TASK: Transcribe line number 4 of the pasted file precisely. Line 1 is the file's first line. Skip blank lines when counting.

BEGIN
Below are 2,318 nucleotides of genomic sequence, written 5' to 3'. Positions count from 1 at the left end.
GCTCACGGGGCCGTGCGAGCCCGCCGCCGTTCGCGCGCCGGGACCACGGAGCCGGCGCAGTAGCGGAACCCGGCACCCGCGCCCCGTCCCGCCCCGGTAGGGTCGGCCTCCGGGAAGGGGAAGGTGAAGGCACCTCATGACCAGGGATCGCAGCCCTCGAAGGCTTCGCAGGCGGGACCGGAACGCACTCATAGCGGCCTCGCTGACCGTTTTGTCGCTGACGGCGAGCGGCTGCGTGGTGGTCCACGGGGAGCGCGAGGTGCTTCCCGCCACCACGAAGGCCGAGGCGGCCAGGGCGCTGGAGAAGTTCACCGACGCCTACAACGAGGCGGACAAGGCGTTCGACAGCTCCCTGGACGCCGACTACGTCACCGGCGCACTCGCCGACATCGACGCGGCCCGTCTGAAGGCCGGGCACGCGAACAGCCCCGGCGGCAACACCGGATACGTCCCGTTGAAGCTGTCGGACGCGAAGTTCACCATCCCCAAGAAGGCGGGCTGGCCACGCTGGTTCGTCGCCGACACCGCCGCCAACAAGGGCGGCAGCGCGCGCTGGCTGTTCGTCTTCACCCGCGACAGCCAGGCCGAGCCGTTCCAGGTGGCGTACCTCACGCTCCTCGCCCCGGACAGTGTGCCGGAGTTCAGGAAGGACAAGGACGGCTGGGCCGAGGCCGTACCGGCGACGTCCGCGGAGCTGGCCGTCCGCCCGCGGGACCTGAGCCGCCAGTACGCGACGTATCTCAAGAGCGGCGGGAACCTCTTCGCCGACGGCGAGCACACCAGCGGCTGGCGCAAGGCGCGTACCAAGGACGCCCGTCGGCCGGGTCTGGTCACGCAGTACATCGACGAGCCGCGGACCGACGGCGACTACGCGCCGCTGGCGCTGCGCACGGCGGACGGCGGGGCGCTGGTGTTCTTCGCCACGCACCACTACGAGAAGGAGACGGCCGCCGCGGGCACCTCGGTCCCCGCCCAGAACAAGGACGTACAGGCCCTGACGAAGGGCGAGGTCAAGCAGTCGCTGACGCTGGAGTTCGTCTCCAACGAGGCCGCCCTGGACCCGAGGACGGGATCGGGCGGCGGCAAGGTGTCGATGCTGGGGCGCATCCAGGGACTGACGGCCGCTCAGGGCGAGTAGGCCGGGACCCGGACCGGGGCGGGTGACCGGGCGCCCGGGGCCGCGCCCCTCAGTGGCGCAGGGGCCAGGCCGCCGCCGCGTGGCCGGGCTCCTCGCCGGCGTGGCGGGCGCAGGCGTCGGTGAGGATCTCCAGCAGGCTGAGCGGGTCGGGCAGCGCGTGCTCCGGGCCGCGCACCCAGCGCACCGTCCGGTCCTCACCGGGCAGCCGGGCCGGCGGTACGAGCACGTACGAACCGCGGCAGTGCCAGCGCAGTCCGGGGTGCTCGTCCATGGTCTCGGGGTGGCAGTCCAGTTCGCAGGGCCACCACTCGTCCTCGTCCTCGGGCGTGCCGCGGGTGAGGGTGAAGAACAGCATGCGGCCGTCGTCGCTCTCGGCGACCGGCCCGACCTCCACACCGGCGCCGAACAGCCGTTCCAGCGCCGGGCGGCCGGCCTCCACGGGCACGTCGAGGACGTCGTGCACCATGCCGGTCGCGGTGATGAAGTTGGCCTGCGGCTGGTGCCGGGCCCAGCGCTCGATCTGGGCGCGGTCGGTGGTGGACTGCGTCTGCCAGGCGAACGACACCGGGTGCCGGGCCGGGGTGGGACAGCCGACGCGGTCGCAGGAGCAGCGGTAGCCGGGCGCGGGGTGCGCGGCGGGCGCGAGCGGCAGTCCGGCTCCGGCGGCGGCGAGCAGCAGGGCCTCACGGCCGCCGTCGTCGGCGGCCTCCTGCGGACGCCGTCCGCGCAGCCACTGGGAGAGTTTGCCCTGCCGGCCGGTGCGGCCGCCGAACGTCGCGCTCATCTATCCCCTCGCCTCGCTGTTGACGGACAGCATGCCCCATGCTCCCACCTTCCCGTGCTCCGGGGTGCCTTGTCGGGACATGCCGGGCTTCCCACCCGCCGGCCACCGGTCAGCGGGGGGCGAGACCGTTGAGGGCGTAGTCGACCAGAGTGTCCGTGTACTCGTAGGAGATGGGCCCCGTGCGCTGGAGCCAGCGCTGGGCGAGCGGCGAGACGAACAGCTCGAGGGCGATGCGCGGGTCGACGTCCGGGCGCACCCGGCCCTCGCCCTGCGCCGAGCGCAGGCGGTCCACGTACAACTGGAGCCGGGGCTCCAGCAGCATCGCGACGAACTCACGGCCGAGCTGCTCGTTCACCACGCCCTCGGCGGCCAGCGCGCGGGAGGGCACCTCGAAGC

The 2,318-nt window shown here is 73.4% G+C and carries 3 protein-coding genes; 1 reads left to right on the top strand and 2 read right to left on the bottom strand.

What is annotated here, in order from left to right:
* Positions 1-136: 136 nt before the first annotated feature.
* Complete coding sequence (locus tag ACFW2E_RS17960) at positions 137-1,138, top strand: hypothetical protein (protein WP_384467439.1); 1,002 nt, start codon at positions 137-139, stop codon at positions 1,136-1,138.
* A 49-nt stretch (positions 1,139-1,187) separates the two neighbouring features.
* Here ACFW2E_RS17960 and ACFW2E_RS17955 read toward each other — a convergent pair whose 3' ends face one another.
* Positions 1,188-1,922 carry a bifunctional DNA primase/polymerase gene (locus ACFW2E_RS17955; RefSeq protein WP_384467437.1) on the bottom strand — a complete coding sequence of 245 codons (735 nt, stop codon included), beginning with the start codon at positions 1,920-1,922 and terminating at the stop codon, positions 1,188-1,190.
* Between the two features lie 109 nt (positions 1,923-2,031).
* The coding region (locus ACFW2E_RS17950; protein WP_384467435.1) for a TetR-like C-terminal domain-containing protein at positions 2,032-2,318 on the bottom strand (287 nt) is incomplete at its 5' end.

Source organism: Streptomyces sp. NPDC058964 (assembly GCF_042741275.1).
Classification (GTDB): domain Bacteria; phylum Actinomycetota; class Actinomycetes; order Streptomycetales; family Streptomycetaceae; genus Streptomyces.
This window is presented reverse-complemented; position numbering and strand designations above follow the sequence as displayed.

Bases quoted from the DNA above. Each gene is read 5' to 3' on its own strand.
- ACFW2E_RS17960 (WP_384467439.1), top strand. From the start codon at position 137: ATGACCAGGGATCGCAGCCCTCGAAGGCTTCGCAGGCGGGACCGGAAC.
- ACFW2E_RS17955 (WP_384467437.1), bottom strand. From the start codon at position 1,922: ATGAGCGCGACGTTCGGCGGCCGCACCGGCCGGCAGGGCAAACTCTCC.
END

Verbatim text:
What is annotated here, in order from left to right: